BRANNAVAN GNANALINGAM reports from the Wellington Film Society. This week: Van Sant on drugs.

IN MANY WAYS, Drugstore Cowboy might be Van Sant’s most satisfying film. And in terms of his ‘arty’ films, it might also be his most accessible. A downbeat film about drugs, the film seeks to neither glamorise nor heavy-handedly moralise about its protagonists. Instead, the characters just live, dreams cocooned away, knowing that a drug hit has the comfort of routine. Van Sant manages to turn a reasonably clichéd story into something fresh, raw and above all, moving.

Bob Hughes (Matt Dillon) and his wife Diane (Kelly Lynch) travel around Portland with another relatively speaking younger couple Rick and Nadine (played by James Le Gros and Heather Graham) robbing drugstores to get their fix. Bob is the leader, who while carrying the ennui of a man still stuck in adolescence, is a conservative patriarch. Diane, a nympho (though monogamous) junkie is perhaps the least developed character – it’s hard to feel the rush between her and Bob. Rick and Nadine are learning the ropes, but Nadine in particular suffers from the patronising behaviour of Bob and Diane.

The film is Dillon’s – he’s a revelation, carrying on the displaced characters of his earlier SE Hinton movies (Tex, The Outsiders, Rumble Fish) managing to elicit sympathy from a very unsympathetic character. A beautiful cameo comes from William S. Burroughs, as an irascible drug-addled (what else?) priest. Burroughs brings a kind of authentic intensity, and Van Sant doesn’t try to exploit Burroughs’ background. The interplay between Bob and Tom the Priest is the highpoint of the film where they learn to accept who the other is, and adds some emotional resonance into the narrative. Otherwise, the audience might have left a little cold, especially given that the film coolly explores the other human relationships.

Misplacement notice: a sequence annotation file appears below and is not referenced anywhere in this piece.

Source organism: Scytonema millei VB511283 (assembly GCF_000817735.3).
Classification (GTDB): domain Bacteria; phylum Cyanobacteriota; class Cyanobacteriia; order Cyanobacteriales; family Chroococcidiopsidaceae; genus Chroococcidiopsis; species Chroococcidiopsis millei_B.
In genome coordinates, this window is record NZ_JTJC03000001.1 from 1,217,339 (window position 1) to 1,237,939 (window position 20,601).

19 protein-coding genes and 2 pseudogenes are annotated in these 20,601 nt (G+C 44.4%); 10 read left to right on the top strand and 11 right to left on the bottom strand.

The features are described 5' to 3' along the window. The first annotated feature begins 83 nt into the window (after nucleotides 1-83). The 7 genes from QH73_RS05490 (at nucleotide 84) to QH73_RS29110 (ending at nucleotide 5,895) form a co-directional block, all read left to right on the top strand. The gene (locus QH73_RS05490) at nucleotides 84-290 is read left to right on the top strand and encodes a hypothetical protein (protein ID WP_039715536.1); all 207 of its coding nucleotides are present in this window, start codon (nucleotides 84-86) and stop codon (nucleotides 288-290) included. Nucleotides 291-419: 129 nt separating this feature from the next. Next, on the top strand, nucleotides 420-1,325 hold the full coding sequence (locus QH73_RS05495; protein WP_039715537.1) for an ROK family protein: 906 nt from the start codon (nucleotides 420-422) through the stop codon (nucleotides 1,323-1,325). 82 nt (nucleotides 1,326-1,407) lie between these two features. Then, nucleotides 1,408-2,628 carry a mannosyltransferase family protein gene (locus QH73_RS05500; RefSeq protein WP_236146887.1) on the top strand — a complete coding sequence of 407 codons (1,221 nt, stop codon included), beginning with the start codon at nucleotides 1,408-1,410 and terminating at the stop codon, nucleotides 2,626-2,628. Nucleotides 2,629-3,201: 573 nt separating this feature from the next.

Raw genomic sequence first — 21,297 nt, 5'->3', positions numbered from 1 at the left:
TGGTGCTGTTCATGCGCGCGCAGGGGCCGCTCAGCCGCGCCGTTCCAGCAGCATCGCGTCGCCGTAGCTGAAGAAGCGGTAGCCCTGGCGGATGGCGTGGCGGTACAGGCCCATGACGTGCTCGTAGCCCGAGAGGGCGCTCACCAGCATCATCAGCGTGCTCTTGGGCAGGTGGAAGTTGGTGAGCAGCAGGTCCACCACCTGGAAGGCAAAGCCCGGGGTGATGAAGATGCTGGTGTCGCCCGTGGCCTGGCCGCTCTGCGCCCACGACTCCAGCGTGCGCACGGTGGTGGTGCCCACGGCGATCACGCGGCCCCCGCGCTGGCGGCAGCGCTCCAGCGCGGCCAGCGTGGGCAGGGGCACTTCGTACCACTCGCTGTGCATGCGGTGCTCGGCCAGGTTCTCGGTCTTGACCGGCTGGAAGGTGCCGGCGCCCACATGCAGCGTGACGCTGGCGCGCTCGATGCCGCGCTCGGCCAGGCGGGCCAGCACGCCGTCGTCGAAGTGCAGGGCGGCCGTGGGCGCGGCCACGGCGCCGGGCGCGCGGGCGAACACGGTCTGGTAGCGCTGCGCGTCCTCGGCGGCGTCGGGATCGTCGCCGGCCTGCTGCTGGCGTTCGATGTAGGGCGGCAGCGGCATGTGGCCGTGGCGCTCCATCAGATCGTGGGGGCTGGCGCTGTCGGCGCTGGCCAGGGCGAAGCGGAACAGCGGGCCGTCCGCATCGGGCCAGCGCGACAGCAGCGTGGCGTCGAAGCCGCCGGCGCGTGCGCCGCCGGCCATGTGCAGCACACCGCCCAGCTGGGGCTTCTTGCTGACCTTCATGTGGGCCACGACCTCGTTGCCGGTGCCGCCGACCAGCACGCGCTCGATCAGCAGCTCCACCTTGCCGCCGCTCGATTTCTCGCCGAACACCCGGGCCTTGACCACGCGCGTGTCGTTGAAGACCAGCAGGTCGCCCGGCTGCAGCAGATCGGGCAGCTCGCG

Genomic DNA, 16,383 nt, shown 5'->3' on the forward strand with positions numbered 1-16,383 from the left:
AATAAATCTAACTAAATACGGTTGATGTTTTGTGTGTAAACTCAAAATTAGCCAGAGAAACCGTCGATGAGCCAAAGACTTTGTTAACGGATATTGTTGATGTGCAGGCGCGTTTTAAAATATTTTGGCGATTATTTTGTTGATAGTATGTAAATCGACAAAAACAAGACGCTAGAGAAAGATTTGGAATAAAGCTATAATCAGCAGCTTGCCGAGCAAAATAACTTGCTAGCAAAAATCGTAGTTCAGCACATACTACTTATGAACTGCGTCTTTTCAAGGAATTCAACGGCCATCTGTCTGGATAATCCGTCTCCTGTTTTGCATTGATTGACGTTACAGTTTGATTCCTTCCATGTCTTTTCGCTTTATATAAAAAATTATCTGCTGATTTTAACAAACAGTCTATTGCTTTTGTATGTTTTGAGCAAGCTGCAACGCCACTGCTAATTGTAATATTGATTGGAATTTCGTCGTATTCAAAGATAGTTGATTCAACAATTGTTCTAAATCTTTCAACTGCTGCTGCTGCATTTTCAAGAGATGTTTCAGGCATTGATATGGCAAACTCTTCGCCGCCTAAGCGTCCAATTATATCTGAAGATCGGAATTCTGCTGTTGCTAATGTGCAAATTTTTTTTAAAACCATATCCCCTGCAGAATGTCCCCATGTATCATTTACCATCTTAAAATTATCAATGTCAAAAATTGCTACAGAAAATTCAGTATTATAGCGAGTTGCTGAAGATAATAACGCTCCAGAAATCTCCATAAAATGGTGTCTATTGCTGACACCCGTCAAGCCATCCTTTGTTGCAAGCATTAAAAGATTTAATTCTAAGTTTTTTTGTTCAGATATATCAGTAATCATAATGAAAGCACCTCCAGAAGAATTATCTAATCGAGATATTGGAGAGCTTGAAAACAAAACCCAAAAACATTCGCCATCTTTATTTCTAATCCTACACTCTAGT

That said, the film is very funny, and Van Sant integrates some oddball and gallows humour into the mix. Bob freakin’ out at a motel when there’s a sheriffs’ convention is a particular highlight. The camerawork is spontaneous, Bob’s dreams, structured like sweet avant-garde short films, get thrown in amongst the grungy realism and eccentric details. Drugstore Cowboy is a very rewarding piece of filmmaking, an ode to the little struggles of life, and the directions that people drift off into, like petals caught in the breeze.